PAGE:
Japanese in the Spanish Civil War
Jack Shirai was possibly the only Japanese person to volunteer to fight for the Republic in the Spanish Civil War. After leaving for the US in the 1930s, he joined the Lincoln Brigade and arrived in Spain early in 1937.
Because he was a cook in the United States, he used to cook for the Lincoln Brigade. His speciality was garbanzos (chick-peas), which he apparently made so delicious they were regarded as a delicacy. Shirai’s best friends in Spain were Mel Offsink and Max Krauthamer. Fisher sat in on many of their bull sessions. His favourite stories were when they talked about their plans for the future. After the war, they agreed to open a restaurant together in New York, in which anyone who had fought in Spain in the International Brigades would never have to pay for a meal. Shirai took pleasure in describing the food they would serve and the delicacies he would make. Following the large number of causalities the brigades suffered in the battle of Jarama, Shirai left his stove and threw himself physically into battle with his comrades. His friend Krauthamer died on July 6, 1937 when he was hit in the head by a bullet. Shirai died about five or six days later.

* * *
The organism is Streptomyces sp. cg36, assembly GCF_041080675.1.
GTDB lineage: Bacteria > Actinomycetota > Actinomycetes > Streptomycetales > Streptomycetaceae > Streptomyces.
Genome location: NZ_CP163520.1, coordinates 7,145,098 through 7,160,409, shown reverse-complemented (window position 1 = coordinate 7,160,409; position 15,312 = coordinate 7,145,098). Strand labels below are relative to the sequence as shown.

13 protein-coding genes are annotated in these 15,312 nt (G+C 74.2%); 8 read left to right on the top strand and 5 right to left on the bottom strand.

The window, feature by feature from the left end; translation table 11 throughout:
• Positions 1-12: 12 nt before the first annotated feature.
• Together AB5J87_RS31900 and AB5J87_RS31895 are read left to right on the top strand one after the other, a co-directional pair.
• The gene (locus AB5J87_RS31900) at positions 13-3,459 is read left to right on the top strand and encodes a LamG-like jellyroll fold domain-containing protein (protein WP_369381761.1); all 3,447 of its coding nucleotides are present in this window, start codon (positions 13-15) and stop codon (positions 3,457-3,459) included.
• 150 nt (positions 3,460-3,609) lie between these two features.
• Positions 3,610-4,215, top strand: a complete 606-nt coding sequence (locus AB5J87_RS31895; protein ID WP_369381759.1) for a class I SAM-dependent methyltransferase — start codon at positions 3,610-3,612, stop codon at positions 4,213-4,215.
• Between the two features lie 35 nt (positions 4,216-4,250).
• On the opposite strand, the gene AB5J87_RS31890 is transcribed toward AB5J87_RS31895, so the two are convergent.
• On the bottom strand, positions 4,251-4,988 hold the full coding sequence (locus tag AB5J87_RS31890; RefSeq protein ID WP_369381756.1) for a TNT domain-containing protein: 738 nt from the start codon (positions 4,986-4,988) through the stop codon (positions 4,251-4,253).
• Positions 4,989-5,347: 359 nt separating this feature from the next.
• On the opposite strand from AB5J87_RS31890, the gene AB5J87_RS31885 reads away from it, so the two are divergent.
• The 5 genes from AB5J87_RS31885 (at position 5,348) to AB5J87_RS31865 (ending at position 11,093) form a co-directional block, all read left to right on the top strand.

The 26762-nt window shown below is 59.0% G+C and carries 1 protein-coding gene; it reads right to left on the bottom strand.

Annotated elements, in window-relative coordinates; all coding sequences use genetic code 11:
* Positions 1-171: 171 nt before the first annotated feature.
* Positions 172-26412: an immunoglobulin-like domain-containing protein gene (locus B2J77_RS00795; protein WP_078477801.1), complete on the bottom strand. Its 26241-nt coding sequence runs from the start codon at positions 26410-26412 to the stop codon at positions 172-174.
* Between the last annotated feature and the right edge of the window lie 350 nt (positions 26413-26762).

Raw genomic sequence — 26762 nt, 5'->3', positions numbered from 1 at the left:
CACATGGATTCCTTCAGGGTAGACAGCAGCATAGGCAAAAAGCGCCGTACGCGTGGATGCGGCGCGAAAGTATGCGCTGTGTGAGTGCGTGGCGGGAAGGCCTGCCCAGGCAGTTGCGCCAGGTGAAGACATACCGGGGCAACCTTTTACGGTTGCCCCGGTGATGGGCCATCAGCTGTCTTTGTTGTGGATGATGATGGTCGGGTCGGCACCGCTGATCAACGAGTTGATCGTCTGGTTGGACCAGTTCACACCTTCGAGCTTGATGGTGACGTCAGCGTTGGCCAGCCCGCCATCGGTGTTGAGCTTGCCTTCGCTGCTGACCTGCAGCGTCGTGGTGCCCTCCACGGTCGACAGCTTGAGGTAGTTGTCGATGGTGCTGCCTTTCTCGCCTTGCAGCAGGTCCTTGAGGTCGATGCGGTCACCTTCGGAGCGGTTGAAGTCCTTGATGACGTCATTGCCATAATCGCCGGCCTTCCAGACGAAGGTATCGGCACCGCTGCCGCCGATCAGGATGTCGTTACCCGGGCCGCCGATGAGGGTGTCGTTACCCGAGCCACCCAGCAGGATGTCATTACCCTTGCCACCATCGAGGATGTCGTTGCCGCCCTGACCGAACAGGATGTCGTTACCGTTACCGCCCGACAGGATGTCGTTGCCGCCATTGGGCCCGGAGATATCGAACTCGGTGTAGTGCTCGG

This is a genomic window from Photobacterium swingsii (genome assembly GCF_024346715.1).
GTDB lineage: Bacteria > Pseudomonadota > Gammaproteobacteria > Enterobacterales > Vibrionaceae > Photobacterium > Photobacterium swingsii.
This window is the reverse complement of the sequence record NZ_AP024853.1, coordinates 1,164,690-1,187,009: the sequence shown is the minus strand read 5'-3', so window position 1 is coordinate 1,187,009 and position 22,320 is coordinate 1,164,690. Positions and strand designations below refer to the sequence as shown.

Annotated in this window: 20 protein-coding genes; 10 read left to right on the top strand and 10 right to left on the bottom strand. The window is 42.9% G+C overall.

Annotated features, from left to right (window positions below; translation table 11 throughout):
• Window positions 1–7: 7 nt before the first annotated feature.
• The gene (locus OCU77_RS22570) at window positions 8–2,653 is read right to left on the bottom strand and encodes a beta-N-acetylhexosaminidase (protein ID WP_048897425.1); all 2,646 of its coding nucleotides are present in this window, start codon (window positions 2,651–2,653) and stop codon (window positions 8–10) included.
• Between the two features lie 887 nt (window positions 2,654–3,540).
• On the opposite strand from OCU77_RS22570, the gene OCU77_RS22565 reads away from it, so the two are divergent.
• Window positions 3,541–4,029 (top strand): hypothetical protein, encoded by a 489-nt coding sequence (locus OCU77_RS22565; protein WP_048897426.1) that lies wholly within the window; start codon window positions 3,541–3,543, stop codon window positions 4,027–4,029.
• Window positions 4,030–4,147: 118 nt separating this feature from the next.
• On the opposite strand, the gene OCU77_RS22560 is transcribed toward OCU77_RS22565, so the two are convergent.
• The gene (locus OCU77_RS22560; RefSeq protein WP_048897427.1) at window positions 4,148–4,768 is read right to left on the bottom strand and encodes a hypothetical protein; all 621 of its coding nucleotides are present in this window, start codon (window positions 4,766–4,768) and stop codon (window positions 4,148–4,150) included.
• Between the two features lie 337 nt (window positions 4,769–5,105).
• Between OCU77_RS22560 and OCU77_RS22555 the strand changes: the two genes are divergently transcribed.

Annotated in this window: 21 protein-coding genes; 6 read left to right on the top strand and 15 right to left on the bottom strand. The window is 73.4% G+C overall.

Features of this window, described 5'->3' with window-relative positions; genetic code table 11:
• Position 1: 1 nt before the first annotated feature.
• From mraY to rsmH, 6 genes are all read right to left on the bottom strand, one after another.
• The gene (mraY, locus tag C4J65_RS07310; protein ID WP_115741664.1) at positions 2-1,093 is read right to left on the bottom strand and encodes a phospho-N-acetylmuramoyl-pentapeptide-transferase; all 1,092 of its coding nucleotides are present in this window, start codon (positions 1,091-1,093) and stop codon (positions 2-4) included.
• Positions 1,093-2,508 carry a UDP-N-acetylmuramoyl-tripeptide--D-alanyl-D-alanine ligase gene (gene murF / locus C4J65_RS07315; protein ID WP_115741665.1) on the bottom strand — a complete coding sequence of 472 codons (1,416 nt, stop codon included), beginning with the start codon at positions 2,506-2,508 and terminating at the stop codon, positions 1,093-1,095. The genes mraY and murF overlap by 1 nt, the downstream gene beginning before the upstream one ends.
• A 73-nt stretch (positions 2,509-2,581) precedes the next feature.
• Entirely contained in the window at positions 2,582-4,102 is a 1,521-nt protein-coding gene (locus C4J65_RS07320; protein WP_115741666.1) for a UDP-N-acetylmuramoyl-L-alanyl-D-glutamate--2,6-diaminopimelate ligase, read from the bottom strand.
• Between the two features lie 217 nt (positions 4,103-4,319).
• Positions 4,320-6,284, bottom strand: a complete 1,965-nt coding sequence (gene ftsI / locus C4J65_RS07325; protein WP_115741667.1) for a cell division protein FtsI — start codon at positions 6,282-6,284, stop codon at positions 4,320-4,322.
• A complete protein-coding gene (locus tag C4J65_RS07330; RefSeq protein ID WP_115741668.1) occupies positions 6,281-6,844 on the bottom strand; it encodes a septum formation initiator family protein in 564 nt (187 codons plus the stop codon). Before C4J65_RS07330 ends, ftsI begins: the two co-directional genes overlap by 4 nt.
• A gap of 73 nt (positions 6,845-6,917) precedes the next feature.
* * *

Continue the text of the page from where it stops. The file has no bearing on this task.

Born in the early part of the century, probably the early 1920s, Shirai grew up an orphan in the Tobetsu Trappist Monastery near the Japanese port city of Hakodate. Details of his early life are hazy, but he appears to have joined the Japanese navy after leaving the monastery, and he entered the United States some time around 1930. Having arrived in the midst of the Great Depression, Shirai lived for a time in New York cooking for Japanese restaurants, but soon became involved in small communist workers’ groups, despite the ongoing persecution of communists at the time.
International involvement in the Spanish Civil War